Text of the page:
Apparently, that was not the answer she expected for the actual question was purportedly – “Have you been shaved?” Kuang – kuang – kuang! How do I know to read between the lines! Just ask-la. Duh.
So folks, should you ever being asked this question, don’t be so *blurr* like me… answer correctly.

After so, only I was wheeled into Operation Ward and being place at another holding area next to a patient. Dr ARxxx came again and checked the information board by my feet. He walked around to and fro with no single word to me and all I knew, injected somekind of drugs (I guess) into the drips. Just about 5 to 10 seconds upon, I felt the effect…. It was cold…. So cold and so vividly felt that the drugs was running thru my legs and my back.

Few nurses were also looking at the information board and asking among themselves on what sort of operation that I would go thru. I was so scared of the operation, but scared more knowing the nurses actually didn’t really understand what was written on the information board.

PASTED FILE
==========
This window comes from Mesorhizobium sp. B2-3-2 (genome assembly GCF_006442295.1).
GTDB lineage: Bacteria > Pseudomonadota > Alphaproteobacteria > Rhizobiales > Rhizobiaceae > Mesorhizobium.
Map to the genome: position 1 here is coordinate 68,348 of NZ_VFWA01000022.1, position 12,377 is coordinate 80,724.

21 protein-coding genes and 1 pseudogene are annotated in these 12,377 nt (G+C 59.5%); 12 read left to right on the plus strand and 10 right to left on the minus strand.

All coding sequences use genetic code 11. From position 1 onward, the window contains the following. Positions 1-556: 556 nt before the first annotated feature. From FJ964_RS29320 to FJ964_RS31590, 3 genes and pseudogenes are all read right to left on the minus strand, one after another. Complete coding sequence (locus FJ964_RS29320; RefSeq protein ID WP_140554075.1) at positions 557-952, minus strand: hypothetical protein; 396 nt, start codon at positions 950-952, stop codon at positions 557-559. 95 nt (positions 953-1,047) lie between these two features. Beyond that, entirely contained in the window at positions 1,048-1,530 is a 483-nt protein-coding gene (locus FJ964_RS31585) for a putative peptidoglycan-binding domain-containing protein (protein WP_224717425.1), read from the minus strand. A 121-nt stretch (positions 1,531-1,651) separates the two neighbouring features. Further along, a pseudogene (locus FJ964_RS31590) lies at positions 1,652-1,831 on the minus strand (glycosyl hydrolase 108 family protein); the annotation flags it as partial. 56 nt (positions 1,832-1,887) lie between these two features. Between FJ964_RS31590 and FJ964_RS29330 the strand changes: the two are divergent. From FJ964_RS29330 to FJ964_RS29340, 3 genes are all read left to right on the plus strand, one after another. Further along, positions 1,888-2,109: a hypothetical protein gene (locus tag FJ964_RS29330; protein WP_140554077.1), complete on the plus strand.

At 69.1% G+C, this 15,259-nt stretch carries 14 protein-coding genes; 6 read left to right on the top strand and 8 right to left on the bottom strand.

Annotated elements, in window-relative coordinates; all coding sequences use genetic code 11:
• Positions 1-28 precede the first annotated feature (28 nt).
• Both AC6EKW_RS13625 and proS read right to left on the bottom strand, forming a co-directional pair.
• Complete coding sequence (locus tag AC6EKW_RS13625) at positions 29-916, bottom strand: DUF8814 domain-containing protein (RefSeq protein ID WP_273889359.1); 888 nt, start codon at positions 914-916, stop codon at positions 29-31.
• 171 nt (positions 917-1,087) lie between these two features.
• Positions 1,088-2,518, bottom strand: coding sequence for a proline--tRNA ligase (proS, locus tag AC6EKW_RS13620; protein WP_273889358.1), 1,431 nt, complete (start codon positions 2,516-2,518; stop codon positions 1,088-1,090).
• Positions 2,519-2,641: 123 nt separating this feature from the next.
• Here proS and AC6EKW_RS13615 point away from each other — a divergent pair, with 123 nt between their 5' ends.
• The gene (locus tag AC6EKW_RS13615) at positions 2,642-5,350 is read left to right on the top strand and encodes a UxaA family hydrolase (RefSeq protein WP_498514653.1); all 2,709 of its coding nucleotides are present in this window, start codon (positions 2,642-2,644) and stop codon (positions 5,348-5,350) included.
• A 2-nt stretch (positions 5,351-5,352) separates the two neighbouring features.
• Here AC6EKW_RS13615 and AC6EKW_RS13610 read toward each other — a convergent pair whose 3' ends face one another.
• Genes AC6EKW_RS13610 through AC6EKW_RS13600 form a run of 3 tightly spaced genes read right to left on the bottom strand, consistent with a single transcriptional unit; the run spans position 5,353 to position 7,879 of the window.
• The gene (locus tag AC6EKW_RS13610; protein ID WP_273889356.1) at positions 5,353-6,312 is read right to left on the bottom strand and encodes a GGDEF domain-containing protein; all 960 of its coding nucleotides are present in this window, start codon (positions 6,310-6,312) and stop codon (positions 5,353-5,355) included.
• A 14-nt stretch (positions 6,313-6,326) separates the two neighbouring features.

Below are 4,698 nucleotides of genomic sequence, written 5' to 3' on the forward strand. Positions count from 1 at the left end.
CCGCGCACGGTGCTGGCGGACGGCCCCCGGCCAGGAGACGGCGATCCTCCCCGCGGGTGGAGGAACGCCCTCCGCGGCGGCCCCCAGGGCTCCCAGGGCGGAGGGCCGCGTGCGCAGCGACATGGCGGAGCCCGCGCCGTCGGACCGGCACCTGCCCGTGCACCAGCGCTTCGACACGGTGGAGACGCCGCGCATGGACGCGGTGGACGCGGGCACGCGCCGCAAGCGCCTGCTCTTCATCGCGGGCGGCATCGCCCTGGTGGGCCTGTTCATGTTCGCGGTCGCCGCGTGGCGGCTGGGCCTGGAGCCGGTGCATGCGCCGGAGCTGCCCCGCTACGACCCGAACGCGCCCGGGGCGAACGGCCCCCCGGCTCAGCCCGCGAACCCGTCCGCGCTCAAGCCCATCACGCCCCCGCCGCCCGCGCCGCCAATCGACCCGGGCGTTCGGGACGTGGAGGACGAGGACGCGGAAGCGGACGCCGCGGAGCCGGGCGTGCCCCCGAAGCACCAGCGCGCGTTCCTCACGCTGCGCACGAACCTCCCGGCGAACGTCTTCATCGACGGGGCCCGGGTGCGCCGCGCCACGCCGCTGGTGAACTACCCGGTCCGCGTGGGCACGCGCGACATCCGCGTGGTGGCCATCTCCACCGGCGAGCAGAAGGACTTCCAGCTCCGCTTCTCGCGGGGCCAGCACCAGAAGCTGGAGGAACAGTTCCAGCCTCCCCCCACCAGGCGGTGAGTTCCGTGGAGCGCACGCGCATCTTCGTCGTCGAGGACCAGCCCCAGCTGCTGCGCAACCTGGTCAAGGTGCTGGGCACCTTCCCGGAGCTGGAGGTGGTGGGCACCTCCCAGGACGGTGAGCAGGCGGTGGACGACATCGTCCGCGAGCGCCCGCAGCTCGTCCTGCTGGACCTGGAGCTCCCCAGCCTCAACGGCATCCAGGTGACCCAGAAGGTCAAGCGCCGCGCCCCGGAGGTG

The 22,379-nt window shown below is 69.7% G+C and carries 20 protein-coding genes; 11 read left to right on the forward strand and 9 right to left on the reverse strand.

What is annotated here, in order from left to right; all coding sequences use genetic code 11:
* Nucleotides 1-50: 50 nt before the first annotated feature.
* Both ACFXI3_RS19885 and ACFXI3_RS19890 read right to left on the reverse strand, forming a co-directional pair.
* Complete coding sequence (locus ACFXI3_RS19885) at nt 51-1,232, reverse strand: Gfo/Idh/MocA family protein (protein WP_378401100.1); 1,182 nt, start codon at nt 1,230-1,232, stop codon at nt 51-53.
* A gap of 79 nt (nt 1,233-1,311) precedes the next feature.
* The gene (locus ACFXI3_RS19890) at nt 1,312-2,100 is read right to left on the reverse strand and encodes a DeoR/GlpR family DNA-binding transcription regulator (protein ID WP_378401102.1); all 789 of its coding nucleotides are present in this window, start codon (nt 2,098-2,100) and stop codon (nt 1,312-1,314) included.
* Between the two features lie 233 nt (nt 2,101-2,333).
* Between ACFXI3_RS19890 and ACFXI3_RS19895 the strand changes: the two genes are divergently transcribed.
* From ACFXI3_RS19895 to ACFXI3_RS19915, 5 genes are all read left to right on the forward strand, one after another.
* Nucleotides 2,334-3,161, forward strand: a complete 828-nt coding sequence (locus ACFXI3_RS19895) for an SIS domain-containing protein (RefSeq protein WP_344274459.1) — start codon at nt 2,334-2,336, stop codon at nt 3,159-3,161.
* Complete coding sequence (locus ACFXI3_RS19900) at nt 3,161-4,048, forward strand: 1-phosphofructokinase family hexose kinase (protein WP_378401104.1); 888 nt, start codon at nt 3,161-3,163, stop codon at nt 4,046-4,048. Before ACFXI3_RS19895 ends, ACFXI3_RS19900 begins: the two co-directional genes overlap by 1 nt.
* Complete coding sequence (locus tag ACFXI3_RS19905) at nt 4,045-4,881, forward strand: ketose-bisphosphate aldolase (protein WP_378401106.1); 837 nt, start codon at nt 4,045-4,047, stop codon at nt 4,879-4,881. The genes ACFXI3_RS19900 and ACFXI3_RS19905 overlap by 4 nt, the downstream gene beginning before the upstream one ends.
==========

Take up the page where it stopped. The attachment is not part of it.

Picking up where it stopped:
To nurses, even if you all don’t really know …. Shuh! Talk away from the patient! Apa la!

Then came, a tall-dark-handsome looking guy wearing green color robe and introduced himself to me as Dr Halim – the Aesthetician responsible during my operation. One look of the information board, he explained to the nurses of my operation and they went…. “OOOOooooo”

15 minutes to 12 noon, I was wheeled into the Operation Theatre.